Eighty-year-old Nefissa Yesuf’s Sunday Atlanta to Dulles flight didn’t go quite as planned. CNN reports that airline and airport staff failed to notice that a Delta employee had allegedly given her someone else’s boarding pass by mistake. Yesuf, who is from Ethiopia and doesn’t speak English, instead ending up landing in Charlotte, North Carolina.

Yusef’s granddaughter, Melika Adem, says she received a call from the airport telling her Yusef had been found in baggage claim, crying. According to Adem, Delta gave her grandmother someone else’s ticket, and an airline employee then wheeled her through security, where no one caught the snafu. Adem also states that the name on Yusef’s boarding pass wasn’t even “close” to her grandmother’s. Fortunately, the two women were reunited Sunday evening.

The incident is under investigation by both Delta and the TSA. TSA officers are required to match boarding passes with a passenger’s driver’s license, passport, or other photo identification. Says TSA representative Greg Soule,”Every day TSA screens nearly two million passengers and utilizes many layers of security to keep our nation’s transportation systems secure,” he said. “Every passenger passes through multiple layers of security to include thorough screening at the checkpoint.”

[Photo credit: Flickr user kappuru]

Delta plane engine breaks apart over Port Everglades

A Delta plane heading to Minneapolis had to abort its journey from Fort Lauderdale- Hollywood International Airport today as one of the plane’s engines broke apart in the air.

Pieces of the engine from the plane fell over Port Everglades where they are being recovered by investigators from the Broward Sheriff’s Department after the 7:30am attempt to take off. The plane quickly returned to the airport, making an emergency landing with no injuries reported.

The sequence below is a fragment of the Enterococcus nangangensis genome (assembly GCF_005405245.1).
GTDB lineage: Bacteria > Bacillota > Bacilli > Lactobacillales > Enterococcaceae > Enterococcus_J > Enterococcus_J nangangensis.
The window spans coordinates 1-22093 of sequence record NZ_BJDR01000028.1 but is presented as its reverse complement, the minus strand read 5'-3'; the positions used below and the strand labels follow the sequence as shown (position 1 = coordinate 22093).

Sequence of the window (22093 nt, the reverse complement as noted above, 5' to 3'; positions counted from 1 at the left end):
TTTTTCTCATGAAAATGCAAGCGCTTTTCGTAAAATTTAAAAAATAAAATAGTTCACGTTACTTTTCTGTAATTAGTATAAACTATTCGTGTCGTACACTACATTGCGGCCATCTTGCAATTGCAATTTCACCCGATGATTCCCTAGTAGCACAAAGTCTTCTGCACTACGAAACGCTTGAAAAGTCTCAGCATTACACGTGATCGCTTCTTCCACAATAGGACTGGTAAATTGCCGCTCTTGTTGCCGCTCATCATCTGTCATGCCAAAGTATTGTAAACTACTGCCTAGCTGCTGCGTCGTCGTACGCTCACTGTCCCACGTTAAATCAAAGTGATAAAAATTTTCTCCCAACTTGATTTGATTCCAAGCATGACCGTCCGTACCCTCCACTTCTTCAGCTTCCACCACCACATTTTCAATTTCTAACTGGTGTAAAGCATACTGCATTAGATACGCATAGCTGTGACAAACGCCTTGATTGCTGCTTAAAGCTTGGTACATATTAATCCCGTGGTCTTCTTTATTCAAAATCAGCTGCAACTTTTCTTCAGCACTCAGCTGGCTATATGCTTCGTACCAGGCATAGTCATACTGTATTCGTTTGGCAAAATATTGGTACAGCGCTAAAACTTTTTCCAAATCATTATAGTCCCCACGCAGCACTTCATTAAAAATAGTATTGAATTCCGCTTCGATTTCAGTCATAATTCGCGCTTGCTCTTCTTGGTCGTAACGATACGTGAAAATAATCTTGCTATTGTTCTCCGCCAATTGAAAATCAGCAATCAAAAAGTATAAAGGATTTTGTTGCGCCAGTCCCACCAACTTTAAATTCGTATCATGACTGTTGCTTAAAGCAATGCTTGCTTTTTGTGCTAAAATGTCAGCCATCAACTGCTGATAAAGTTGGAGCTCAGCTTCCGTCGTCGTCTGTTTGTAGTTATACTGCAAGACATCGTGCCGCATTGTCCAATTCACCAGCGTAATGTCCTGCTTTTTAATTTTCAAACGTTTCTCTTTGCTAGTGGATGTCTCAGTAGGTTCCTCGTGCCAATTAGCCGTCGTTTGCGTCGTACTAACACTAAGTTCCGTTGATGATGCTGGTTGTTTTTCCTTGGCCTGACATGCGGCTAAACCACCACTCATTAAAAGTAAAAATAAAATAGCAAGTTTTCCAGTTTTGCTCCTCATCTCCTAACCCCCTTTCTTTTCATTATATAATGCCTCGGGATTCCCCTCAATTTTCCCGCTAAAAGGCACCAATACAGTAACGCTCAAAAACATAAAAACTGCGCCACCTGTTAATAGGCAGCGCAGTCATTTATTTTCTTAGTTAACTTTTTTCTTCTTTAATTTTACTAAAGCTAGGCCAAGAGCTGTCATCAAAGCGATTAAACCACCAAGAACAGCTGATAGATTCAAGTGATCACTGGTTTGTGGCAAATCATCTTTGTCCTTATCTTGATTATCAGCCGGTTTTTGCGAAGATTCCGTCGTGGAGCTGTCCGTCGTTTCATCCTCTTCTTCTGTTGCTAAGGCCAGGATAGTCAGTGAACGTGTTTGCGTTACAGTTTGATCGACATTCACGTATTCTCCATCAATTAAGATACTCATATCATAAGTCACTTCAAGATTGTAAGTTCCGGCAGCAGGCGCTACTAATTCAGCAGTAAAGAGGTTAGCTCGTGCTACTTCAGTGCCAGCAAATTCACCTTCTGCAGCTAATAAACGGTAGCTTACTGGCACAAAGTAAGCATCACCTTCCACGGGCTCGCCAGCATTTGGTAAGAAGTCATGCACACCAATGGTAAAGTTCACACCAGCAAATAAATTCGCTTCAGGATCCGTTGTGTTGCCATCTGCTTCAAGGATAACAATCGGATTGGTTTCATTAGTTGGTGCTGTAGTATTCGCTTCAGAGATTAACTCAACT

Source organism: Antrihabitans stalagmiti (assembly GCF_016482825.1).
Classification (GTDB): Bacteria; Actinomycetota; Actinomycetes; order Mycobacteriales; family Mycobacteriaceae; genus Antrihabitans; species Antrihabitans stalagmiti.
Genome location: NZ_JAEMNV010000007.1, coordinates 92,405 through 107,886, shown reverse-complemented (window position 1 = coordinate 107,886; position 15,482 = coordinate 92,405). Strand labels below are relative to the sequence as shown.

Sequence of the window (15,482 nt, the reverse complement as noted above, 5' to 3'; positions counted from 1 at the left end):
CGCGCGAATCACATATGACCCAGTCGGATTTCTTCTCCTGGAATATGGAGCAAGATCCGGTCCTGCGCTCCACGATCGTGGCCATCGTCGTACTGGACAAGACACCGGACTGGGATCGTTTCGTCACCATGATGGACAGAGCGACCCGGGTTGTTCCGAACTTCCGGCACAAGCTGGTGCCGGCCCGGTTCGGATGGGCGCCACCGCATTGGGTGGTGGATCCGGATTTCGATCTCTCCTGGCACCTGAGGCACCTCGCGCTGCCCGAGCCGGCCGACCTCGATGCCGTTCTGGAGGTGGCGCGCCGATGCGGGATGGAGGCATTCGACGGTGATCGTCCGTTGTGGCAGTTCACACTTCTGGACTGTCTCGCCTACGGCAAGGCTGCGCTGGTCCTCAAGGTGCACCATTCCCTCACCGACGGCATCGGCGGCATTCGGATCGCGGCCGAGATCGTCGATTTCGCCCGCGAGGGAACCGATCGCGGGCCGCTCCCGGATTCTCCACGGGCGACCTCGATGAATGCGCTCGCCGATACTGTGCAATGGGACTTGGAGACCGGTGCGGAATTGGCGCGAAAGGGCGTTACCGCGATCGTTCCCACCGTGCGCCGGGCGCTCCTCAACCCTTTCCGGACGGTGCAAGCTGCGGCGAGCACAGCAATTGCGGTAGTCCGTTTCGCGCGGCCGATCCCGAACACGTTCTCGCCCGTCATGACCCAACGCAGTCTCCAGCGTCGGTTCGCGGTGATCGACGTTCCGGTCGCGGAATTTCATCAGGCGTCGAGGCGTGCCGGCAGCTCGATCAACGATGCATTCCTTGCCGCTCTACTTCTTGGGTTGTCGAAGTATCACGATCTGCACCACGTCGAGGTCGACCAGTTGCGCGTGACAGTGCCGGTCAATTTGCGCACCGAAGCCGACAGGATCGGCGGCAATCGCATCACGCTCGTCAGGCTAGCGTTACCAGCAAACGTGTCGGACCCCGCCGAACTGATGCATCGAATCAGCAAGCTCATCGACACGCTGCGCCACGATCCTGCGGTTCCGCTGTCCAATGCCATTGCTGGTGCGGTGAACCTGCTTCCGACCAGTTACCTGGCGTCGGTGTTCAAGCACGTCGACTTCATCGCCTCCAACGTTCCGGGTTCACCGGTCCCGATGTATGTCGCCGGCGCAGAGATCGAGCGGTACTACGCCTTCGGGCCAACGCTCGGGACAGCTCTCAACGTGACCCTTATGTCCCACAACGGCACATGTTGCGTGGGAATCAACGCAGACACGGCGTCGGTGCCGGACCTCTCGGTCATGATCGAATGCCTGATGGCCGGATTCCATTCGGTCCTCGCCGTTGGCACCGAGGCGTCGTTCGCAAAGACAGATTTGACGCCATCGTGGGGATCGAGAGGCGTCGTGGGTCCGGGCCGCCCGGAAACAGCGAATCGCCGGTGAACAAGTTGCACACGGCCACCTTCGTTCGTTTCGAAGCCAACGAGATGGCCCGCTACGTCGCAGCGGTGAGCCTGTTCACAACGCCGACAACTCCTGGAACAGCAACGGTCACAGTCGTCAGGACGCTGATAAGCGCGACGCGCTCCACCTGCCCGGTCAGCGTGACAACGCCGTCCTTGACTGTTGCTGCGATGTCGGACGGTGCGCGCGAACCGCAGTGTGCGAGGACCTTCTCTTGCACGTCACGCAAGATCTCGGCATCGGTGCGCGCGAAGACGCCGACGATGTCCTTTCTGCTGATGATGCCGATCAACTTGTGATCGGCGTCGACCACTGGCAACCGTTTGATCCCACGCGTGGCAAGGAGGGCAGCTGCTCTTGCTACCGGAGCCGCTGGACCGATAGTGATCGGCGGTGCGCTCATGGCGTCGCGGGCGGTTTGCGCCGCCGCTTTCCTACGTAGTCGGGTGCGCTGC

Photo: Delta Airlines

Breaking: Delta Air Lines to add Seattle’s Best Coffee

DeltaYou don’t have to fly first-class to get the best coffee on Delta Air Lines. Starting March 1st, Delta’s brand will be Seattles Best Coffee. That might not sound like a really big deal but it took a lot of work to make that happen.

Coffee is best when brewed with water that is 197 degrees, just shy of boiling. The problem with brewing coffee in flight (you were right, there was a problem) is that at 30,000 feet, the altitude affects barometric pressure and how hot water reacts to coffee. Enter the Green Coffee Quality Team at Seattles Best Coffee.

Coffee expert Kim Giroir from Seattles Best quality team told Gadling they experimented with a bunch of different blends and finally came up with what they call “Level 4” coffee that is just right for brewing in the sky.

When Seattle’s Best says they want to “bring great coffee everywhere” that’s not just a slogan. Back at the Research and Development labs at Seattles Best, they brewed test blends in a barometric chamber, mimicing the conditions of brewing in the air.

It’s been a meticulously tedious process finding the right blend but taste tests in November had all the cabin crew buzzing about the new coffee. That’s nothing new to the coffee company that relaunched it’s brand at Starbucks headquarters in May.


Seattle’s Best thinks they have come up with the perfect cup of coffee, no matter where it is served. A big hit on Royal Caribbean cruise ships, it just made sense to take to the air too.

Delta is no stranger to fine cuisine either, taking in-flight dining seriously for quite some time now, especially in their BusinessElite product.

As the official airline of the Food Network New York Wine and Food Festival, Delta Air Lines brought along its roster of six consulting chefs to venues throughout the event.

In 2006, Delta revealed an on-board menu created by celerity chef Michelle Bernstein. As Delta’s consulting chef, Bernstein designed entrees and side dishes which became part of Delta’s continued effort to enhance its BusinessElite product, creating a more inviting and entertaining experience.

In 2007, Delta tapped top chef Todd English to create selections for its food-for-purchase menu being developed for customers flying in its Coach Class on flights within the United States.

“The back of the plane is where the real challenge is,” said English, adding that he plans to help Delta devise business-class meals in the future.

In 2009 hand-served entrees and signature dishes created by Miami celebrity chef Michele Bernstein and master sommelier Andrea Robinson, expanded dessert options and improved Japanese meal options created by Delta’s flight kitchen in Tokyo.

After all that, a good cup of coffee just made sense.